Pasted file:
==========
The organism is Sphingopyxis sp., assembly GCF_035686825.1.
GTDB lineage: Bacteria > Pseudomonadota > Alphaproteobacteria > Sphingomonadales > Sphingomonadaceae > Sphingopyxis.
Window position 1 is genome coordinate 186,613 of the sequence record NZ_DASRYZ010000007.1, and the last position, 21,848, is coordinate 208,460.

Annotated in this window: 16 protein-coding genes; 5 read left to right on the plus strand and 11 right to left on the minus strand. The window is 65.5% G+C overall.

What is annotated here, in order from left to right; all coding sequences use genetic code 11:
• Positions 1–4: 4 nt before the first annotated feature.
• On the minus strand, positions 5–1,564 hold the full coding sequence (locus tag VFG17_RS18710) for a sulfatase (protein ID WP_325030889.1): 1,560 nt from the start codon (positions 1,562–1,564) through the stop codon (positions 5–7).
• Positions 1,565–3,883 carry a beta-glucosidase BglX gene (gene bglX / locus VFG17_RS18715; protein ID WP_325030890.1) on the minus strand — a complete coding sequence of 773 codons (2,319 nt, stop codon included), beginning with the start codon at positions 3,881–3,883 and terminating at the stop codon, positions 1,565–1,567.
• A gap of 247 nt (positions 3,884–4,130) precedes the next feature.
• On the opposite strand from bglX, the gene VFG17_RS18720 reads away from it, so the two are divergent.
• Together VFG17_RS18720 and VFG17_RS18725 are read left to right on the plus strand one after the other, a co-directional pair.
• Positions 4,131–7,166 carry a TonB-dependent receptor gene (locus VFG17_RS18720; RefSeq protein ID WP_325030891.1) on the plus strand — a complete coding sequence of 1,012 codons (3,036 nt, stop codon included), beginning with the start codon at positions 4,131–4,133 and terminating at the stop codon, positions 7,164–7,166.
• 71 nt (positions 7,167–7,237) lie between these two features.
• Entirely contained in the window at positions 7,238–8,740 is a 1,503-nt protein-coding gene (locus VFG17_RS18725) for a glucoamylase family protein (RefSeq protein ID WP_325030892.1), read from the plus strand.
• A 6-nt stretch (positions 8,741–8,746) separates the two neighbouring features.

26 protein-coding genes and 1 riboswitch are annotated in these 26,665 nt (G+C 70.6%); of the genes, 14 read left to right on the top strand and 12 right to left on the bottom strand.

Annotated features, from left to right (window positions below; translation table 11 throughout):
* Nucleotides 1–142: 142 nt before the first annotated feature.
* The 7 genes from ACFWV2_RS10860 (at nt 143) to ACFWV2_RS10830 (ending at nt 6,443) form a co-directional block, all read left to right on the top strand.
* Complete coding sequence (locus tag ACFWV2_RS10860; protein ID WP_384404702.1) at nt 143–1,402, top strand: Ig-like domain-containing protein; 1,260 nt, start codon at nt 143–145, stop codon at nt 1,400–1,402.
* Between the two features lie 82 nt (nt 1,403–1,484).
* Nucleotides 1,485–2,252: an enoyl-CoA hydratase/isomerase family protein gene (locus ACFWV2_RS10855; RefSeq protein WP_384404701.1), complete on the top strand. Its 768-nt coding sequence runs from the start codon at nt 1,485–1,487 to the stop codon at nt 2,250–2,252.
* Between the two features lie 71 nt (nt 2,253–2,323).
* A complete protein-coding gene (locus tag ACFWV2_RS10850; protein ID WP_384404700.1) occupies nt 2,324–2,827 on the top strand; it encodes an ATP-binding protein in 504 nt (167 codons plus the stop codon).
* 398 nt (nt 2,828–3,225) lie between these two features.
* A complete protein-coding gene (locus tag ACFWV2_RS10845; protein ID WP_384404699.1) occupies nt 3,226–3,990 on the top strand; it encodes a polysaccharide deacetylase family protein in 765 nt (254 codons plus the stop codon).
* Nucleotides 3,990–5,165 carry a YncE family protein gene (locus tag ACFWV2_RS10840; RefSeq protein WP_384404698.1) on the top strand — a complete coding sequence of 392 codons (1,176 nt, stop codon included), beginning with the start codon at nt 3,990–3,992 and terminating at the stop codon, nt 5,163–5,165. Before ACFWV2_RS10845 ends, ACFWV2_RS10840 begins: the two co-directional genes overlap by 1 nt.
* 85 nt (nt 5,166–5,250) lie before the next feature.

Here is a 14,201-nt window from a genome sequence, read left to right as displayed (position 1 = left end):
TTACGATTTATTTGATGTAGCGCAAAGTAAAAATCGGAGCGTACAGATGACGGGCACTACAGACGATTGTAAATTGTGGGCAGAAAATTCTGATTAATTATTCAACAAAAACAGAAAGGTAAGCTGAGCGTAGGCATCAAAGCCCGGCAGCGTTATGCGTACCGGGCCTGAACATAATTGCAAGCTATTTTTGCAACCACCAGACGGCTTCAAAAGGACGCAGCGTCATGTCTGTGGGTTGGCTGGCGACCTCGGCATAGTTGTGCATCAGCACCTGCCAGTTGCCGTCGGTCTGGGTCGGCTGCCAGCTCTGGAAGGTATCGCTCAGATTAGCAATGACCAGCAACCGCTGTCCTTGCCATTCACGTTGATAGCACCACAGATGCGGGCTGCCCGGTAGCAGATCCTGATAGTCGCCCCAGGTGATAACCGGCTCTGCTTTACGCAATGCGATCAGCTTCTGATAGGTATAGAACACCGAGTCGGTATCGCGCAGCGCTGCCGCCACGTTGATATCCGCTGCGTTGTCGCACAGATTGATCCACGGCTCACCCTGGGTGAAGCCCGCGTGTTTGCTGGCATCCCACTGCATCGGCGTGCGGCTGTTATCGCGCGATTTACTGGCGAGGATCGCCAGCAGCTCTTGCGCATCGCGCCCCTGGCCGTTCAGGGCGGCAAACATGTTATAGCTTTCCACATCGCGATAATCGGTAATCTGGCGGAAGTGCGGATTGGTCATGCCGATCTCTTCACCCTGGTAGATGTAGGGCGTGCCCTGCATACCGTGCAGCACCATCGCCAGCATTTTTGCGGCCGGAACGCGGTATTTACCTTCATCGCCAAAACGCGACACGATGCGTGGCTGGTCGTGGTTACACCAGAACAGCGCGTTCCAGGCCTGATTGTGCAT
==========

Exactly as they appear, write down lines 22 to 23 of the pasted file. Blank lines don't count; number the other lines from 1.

* Nucleotides 1,485–2,252: an enoyl-CoA hydratase/isomerase family protein gene (locus ACFWV2_RS10855; RefSeq protein WP_384404701.1), complete on the top strand. Its 768-nt coding sequence runs from the start codon at nt 1,485–1,487 to the stop codon at nt 2,250–2,252.
* Between the two features lie 71 nt (nt 2,253–2,323).